The truth about the Super Bowl

Todd Vanderwerff

Todd Vanderwerff

Super Bowl XXXVII is completed and written up in the record books under Super Bowls that make you go “Eh?”

To be fair, it wasn’t as boring as the Ravens’ 34-7 shellacking of the Giants a few years back, but it was no last-second thriller with an Adam Vinatieri field goal to win it all as time ran out.

I was slightly more forgiving of this Super Bowl because it was one of those occasions where one team so thoroughly dominated the other team for most of the game that one could sit in awe of their sheer talent and chutzpah (much like the 1989 San Francisco 49ers or my fiancee’s beloved 1985 Chicago Bears).

While the Bucs didn’t dominate the Raiders all the way through the game (those crazy Raiders DID end up scoring three touchdowns), they did well enough that one could view their defense (particularly their run defense, which allowed the third-fewest yards in Super Bowl history with just 19 yards allowed, third only to the Bears and the Raiders) with the appropriate sense of awe befitting a number one defense.

It’s not the greatest Super Bowl I’ve ever seen (I’m still partial to 49ers 20, Bengals 16, featuring Joe Montana’s stunning last-minute comeback), but I was mostly entertained and the snacks I had to eat were pretty good too.

All in all, here are the honorary Todd VanDerWerff Super Bowl awards.

Strangest comment by John Madden: “At the start of the season, I thought that maybe having a dominating defense didn’t mean as much as it used to, but now I’m starting to go back on what I thought and not think that.” And syntax completely breaks down.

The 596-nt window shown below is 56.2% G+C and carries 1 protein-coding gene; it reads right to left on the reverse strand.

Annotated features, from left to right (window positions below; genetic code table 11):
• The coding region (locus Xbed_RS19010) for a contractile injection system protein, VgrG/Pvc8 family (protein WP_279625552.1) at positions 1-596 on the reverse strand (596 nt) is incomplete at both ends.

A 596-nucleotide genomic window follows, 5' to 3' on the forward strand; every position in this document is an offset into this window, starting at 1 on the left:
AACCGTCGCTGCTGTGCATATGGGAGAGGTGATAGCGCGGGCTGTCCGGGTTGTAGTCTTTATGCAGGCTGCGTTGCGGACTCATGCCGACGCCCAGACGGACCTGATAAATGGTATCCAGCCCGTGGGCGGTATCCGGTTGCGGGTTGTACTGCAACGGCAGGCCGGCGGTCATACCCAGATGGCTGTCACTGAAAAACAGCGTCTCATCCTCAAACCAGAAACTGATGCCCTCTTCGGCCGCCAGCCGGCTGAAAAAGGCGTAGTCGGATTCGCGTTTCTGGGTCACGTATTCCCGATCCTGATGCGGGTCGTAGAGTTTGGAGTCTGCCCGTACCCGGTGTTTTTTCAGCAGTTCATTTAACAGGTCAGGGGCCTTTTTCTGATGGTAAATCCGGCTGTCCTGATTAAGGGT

Most self-loving comment by Al Michaels: “I didn’t think I would ever have to dust off ‘Do you believe in miracles?’ but …” Mr. Michaels’ comment in the second half when the Raiders appeared to be staging a comeback obviously referred to his immortal call at the 1980 Olympic hockey game.

Smartest advice from Al Michaels: “Just don’t do dumb stuff!” Agreed.

Cutest little kid: Brad Johnson’s son was far cuter than all the other Tampa Bay Buccaneers’ little kids. Of course, it didn’t hurt that Brad Johnson’s wife was really hot. For a wife, that is.

Best ad: Reebok’s “Terry Tate: Office Linebacker.” Truly a Super Bowl ad classic. There’s nothing quite like seeing a burly black man run around and tackle people for doing things like playing solitaire. Of course, we here at the Collegian need our own office linebacker. Any of you up for it? “When it’s game time, it’s pain time!”

Worst ad: Celine Dion driving a car. Though it would have been the best ad if she had just driven the car off of a cliff, according to my fiancee.

Weirdest ad: Jackie Chan tries to get the tag off of his T-shirt while Michael Jordan looks on. I don’t know what was going on in this ad, but it was the closest thing I’ve ever seen to the fictional “Mr. Sparkle” ad in that episode of “The Simpsons.”

Best post-Super Bowl show EVER: “Alias,” which combined their most-heart pumping episode yet with Jennifer Garner in lingerie. Yow-wow!

Strangest entertainment choice: An extended Bon Jovi post-Super Bowl party, followed by Penn and Teller magic tricks. America just wanted it all to be over so they could watch Jennifer Garner cavort about and then go to bed.

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